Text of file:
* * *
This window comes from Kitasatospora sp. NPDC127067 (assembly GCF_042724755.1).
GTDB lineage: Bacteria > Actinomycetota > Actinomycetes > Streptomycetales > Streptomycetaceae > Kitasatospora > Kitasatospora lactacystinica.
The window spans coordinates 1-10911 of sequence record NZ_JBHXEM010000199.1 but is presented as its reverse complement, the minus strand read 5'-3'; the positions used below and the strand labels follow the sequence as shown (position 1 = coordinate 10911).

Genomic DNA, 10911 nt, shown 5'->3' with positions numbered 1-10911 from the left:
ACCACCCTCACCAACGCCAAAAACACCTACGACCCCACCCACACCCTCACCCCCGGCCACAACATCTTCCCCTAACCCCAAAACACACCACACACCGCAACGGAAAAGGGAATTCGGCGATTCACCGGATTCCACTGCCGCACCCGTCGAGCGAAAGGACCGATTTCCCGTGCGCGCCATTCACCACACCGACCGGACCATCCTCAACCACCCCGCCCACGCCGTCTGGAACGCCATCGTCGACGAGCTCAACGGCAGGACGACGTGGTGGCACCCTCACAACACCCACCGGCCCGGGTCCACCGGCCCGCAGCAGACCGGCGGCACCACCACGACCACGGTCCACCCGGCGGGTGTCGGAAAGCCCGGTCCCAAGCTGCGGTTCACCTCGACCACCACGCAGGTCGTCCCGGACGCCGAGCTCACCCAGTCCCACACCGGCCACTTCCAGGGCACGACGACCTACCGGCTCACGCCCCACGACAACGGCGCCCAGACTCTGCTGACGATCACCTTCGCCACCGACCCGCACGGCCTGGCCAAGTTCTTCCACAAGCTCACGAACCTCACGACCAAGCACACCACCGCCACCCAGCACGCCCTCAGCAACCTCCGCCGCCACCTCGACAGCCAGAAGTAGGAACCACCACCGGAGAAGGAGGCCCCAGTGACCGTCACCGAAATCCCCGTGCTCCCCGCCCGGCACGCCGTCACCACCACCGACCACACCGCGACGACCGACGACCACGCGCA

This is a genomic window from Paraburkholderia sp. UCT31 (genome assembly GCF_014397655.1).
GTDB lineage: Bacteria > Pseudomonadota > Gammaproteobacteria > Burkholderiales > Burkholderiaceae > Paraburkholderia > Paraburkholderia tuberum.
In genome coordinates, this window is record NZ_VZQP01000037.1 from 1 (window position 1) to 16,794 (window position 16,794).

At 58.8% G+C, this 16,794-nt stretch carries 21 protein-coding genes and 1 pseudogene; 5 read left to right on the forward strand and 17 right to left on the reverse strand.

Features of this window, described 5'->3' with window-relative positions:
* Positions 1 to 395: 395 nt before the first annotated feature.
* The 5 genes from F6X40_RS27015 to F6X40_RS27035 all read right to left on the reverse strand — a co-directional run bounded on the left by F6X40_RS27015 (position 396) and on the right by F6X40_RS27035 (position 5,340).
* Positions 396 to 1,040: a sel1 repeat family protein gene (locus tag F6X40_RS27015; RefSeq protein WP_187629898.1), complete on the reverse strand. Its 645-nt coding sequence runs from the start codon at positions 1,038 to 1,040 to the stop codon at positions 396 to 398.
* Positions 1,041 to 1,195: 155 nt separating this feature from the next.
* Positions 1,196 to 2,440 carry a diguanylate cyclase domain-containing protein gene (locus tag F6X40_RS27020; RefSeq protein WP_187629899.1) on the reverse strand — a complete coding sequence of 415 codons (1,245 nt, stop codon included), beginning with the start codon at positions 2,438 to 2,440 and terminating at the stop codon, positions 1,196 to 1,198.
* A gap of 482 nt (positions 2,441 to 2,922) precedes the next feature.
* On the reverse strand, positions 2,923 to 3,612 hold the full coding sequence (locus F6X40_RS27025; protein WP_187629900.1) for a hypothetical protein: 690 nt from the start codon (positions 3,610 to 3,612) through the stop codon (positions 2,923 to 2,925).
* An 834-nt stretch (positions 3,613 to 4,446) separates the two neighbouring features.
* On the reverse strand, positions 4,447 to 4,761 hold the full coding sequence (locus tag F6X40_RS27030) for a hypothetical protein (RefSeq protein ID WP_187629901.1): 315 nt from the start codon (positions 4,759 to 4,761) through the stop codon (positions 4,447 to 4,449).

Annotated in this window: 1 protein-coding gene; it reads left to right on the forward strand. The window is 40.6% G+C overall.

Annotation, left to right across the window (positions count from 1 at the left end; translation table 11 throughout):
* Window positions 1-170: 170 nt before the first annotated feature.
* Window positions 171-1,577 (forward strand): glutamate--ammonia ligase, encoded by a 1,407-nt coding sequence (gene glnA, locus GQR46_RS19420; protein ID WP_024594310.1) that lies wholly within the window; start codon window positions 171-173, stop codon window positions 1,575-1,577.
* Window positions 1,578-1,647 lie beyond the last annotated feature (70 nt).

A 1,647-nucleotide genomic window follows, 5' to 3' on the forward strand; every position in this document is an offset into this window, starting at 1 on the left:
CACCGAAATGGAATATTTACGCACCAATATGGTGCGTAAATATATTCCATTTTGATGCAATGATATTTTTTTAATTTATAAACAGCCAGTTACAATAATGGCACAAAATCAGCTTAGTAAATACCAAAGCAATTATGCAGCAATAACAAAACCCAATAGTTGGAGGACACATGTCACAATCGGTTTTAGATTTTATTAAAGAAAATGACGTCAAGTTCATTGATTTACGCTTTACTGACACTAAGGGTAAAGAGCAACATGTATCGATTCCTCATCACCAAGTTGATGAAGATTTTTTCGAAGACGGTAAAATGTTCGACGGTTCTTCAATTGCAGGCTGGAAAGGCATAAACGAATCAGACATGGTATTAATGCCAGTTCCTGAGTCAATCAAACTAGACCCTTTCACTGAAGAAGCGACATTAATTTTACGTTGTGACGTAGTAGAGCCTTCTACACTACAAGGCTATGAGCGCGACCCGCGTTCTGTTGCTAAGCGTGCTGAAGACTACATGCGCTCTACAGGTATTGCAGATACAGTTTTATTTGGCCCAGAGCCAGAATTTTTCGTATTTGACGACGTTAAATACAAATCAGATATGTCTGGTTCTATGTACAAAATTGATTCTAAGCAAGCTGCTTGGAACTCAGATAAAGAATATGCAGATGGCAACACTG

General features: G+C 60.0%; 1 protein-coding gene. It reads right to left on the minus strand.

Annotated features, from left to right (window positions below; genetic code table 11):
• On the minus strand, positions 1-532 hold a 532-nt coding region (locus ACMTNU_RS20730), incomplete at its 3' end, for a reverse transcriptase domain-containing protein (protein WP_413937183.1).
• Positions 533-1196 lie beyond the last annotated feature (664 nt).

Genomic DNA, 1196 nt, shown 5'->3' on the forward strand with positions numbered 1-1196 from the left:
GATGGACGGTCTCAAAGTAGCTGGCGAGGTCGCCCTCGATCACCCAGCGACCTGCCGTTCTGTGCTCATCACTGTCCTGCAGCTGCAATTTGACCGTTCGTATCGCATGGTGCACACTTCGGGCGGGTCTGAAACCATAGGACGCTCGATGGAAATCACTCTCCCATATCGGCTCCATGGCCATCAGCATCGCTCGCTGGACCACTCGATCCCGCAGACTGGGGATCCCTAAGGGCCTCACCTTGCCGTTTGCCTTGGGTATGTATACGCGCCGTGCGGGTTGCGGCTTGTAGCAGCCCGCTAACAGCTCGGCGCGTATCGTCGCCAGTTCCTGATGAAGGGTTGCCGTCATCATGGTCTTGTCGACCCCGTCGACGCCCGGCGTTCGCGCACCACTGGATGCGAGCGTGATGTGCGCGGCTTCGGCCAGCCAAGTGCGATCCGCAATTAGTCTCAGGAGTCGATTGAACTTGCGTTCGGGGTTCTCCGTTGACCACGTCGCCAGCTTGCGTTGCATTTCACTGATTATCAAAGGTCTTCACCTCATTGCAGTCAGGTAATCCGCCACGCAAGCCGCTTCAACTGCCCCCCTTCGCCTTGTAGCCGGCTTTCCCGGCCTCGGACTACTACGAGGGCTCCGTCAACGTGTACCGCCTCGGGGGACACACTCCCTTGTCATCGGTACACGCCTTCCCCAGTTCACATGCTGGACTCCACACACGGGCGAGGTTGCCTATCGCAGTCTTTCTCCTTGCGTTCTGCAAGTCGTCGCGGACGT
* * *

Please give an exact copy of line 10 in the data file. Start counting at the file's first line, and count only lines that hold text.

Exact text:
Features of this window, described 5'->3' with window-relative positions: